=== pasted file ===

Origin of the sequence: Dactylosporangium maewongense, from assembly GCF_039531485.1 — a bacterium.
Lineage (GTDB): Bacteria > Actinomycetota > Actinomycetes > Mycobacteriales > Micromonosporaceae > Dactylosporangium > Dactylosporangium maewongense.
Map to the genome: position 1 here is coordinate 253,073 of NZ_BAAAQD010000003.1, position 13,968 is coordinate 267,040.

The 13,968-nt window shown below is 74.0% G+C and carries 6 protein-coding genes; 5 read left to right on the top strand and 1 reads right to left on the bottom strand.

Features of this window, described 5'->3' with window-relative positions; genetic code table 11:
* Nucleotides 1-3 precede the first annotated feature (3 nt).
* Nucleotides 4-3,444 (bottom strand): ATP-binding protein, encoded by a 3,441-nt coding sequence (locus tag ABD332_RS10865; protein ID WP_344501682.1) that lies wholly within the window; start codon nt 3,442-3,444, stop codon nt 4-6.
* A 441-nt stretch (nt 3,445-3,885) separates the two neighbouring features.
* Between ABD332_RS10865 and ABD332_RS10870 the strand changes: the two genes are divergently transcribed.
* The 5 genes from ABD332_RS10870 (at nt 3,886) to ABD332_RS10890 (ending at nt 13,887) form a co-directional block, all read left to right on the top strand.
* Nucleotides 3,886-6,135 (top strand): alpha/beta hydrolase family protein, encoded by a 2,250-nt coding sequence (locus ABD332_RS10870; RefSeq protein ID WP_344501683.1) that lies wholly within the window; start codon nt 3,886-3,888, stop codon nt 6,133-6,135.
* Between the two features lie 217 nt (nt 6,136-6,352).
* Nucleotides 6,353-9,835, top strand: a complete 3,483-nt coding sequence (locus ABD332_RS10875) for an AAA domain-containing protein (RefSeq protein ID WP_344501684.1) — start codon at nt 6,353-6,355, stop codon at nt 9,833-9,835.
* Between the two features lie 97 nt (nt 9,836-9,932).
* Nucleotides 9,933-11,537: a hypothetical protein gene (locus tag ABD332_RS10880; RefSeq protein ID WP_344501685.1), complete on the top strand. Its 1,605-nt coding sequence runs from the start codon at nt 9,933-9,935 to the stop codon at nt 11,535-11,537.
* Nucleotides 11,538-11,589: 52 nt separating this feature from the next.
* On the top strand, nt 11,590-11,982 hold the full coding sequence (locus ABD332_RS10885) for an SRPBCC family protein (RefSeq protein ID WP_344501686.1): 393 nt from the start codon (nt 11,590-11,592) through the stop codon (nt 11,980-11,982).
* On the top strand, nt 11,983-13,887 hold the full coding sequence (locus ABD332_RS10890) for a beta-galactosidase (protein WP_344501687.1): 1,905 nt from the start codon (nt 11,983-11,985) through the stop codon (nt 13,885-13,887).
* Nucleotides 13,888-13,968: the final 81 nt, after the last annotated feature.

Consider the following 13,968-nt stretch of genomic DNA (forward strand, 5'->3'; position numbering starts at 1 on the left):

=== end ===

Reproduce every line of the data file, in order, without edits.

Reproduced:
Origin of the sequence: Dactylosporangium maewongense, from assembly GCF_039531485.1 — a bacterium.
Lineage (GTDB): Bacteria > Actinomycetota > Actinomycetes > Mycobacteriales > Micromonosporaceae > Dactylosporangium > Dactylosporangium maewongense.
Map to the genome: position 1 here is coordinate 253,073 of NZ_BAAAQD010000003.1, position 13,968 is coordinate 267,040.

The 13,968-nt window shown below is 74.0% G+C and carries 6 protein-coding genes; 5 read left to right on the top strand and 1 reads right to left on the bottom strand.

Features of this window, described 5'->3' with window-relative positions; genetic code table 11:
* Nucleotides 1-3 precede the first annotated feature (3 nt).
* Nucleotides 4-3,444 (bottom strand): ATP-binding protein, encoded by a 3,441-nt coding sequence (locus tag ABD332_RS10865; protein ID WP_344501682.1) that lies wholly within the window; start codon nt 3,442-3,444, stop codon nt 4-6.
* A 441-nt stretch (nt 3,445-3,885) separates the two neighbouring features.
* Between ABD332_RS10865 and ABD332_RS10870 the strand changes: the two genes are divergently transcribed.
* The 5 genes from ABD332_RS10870 (at nt 3,886) to ABD332_RS10890 (ending at nt 13,887) form a co-directional block, all read left to right on the top strand.
* Nucleotides 3,886-6,135 (top strand): alpha/beta hydrolase family protein, encoded by a 2,250-nt coding sequence (locus ABD332_RS10870; RefSeq protein ID WP_344501683.1) that lies wholly within the window; start codon nt 3,886-3,888, stop codon nt 6,133-6,135.
* Between the two features lie 217 nt (nt 6,136-6,352).
* Nucleotides 6,353-9,835, top strand: a complete 3,483-nt coding sequence (locus ABD332_RS10875) for an AAA domain-containing protein (RefSeq protein ID WP_344501684.1) — start codon at nt 6,353-6,355, stop codon at nt 9,833-9,835.
* Between the two features lie 97 nt (nt 9,836-9,932).
* Nucleotides 9,933-11,537: a hypothetical protein gene (locus tag ABD332_RS10880; RefSeq protein ID WP_344501685.1), complete on the top strand. Its 1,605-nt coding sequence runs from the start codon at nt 9,933-9,935 to the stop codon at nt 11,535-11,537.
* Nucleotides 11,538-11,589: 52 nt separating this feature from the next.
* On the top strand, nt 11,590-11,982 hold the full coding sequence (locus ABD332_RS10885) for an SRPBCC family protein (RefSeq protein ID WP_344501686.1): 393 nt from the start codon (nt 11,590-11,592) through the stop codon (nt 11,980-11,982).
* On the top strand, nt 11,983-13,887 hold the full coding sequence (locus ABD332_RS10890) for a beta-galactosidase (protein WP_344501687.1): 1,905 nt from the start codon (nt 11,983-11,985) through the stop codon (nt 13,885-13,887).
* Nucleotides 13,888-13,968: the final 81 nt, after the last annotated feature.

Consider the following 13,968-nt stretch of genomic DNA (forward strand, 5'->3'; position numbering starts at 1 on the left):